Lima beans are slightly plumped legumes that range from creamy white to green, red, purple, and even black.
The (LIE-muh) bean is indeed named after the Peruvian capital, (LEE-muh), but some historians believe it was first discovered in .
Also known as butter beans (Fordhook), , calico, chad, and . beans are red, while others may be black, brown, purple, or speckled.
A second variety is referred to as baby limas. They are a main ingredient in the Native American dish succotash. Baby limas are mature beans and half the size of Fordhooks. They contain less starch and are not as strong in taste.
Fresh beans are not always available commercially, even when in season. Firm, pliable pods will snap when bent in half.
When purchasing loose from a bin, look for smooth, unbroken skin.
Dried beans will remain fresh longer – up to one year – if kept in an airtight glass container. Once cooked, they should be refrigerated, but not longer than twenty-four hours before freezing.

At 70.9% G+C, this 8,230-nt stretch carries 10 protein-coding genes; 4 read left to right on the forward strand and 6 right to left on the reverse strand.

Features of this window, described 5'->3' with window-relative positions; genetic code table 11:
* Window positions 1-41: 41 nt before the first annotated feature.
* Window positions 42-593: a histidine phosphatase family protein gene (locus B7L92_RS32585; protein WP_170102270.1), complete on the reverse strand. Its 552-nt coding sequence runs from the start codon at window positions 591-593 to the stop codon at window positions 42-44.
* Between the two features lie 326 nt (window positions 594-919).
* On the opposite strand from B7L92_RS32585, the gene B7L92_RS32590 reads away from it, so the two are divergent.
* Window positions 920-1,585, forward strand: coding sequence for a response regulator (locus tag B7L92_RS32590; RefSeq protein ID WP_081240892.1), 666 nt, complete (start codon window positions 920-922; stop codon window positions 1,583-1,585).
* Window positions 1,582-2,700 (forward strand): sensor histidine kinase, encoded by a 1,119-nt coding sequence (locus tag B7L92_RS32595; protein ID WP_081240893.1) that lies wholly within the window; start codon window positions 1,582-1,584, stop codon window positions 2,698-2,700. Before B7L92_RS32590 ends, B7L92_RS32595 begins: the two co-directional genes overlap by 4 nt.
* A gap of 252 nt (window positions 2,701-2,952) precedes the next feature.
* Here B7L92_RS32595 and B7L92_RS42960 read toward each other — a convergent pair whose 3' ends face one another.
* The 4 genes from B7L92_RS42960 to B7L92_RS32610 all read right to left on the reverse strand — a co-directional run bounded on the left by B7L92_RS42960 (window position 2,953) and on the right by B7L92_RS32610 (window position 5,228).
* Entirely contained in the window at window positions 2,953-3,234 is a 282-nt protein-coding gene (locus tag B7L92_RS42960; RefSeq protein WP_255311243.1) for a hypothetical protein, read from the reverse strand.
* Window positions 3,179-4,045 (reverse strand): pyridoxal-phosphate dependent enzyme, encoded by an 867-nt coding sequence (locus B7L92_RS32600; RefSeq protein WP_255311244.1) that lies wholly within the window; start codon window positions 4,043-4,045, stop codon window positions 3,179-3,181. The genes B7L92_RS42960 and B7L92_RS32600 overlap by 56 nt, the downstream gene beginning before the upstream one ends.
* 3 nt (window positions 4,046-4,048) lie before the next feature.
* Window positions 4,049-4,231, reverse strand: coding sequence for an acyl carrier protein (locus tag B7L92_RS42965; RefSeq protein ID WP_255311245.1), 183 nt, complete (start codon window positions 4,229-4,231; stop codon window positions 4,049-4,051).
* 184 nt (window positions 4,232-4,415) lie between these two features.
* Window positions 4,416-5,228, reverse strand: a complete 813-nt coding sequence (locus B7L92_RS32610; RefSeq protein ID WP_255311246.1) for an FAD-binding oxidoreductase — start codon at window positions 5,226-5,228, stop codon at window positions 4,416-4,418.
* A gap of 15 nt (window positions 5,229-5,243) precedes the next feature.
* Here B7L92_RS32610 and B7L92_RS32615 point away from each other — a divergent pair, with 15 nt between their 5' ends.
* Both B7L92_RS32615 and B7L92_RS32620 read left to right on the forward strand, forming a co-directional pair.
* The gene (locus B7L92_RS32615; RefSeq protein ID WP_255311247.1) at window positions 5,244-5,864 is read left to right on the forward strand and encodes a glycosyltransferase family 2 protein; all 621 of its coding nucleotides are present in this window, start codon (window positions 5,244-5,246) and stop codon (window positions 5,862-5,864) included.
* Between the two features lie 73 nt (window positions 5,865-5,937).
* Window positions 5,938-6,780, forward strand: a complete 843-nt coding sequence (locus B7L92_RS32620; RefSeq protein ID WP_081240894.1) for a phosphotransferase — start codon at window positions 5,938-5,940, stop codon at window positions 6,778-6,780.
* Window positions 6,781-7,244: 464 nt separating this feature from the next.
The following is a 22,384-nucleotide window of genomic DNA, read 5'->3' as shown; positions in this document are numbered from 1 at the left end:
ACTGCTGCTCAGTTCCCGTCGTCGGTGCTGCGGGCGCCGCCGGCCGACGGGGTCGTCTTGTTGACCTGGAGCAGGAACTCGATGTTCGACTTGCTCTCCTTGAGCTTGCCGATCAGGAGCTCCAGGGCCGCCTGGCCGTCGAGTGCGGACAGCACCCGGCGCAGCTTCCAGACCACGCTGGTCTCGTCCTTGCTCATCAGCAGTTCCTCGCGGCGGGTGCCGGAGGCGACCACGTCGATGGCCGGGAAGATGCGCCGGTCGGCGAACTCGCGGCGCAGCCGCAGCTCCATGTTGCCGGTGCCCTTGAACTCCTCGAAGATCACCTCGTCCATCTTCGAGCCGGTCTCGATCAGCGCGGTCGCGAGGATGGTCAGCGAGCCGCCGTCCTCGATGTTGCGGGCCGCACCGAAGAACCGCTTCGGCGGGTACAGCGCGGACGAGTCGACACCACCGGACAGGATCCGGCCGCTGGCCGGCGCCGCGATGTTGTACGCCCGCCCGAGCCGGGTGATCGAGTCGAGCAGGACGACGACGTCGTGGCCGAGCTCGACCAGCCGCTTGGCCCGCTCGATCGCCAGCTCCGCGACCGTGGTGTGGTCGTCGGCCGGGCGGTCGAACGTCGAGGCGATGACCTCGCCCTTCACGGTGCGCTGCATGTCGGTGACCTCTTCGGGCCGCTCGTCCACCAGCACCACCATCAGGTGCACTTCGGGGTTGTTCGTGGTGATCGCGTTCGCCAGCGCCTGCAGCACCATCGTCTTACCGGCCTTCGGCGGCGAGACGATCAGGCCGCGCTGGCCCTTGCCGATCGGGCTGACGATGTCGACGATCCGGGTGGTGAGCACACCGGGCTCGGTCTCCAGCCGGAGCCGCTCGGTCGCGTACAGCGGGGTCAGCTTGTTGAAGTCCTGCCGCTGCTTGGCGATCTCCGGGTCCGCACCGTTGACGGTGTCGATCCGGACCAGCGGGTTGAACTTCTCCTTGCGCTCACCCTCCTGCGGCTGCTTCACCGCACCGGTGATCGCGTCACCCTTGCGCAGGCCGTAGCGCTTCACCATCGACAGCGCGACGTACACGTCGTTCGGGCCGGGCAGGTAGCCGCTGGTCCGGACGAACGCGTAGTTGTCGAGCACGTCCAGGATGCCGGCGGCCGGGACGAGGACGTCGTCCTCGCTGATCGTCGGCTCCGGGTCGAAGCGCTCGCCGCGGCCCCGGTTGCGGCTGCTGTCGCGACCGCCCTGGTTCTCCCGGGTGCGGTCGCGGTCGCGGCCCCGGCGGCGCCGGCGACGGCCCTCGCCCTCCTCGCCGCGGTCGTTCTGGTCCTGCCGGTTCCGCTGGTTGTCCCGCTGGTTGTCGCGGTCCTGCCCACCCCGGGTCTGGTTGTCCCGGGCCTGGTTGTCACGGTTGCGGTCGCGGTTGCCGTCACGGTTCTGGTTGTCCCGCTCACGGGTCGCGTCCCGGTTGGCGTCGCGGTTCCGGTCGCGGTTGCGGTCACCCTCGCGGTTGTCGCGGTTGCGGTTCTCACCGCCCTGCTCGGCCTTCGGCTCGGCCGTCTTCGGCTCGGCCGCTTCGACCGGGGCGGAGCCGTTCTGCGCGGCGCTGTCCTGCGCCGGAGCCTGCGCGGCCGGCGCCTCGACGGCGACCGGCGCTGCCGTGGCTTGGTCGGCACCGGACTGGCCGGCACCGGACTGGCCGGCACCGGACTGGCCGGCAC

Fresh pods can be refrigerated for a few days before shelling. Once shelled, cook or freeze the beans.
• Remove any debris and rinse thoroughly.
• To presoak, place in a pan of water and refrigerate overnight. Alternatively, boil for two minutes, remove from heat and leave covered for an hour. With either method, discard the soaking water before cooking.
• Lima beans produce a large amount of foam while simmering. Pressure cooking is not recommended.
Like all legumes, lima beans are high in both soluble and unsoluble fiber, along with protein, folate, iron, and magnesium. The soluble fiber in limas is a known blood sugar stabilizer that provides a steady source of energy.
Always cook thoroughly. Raw beans contain cyanide compounds. When heated, hydrogen cyanide gas dissipates leaving th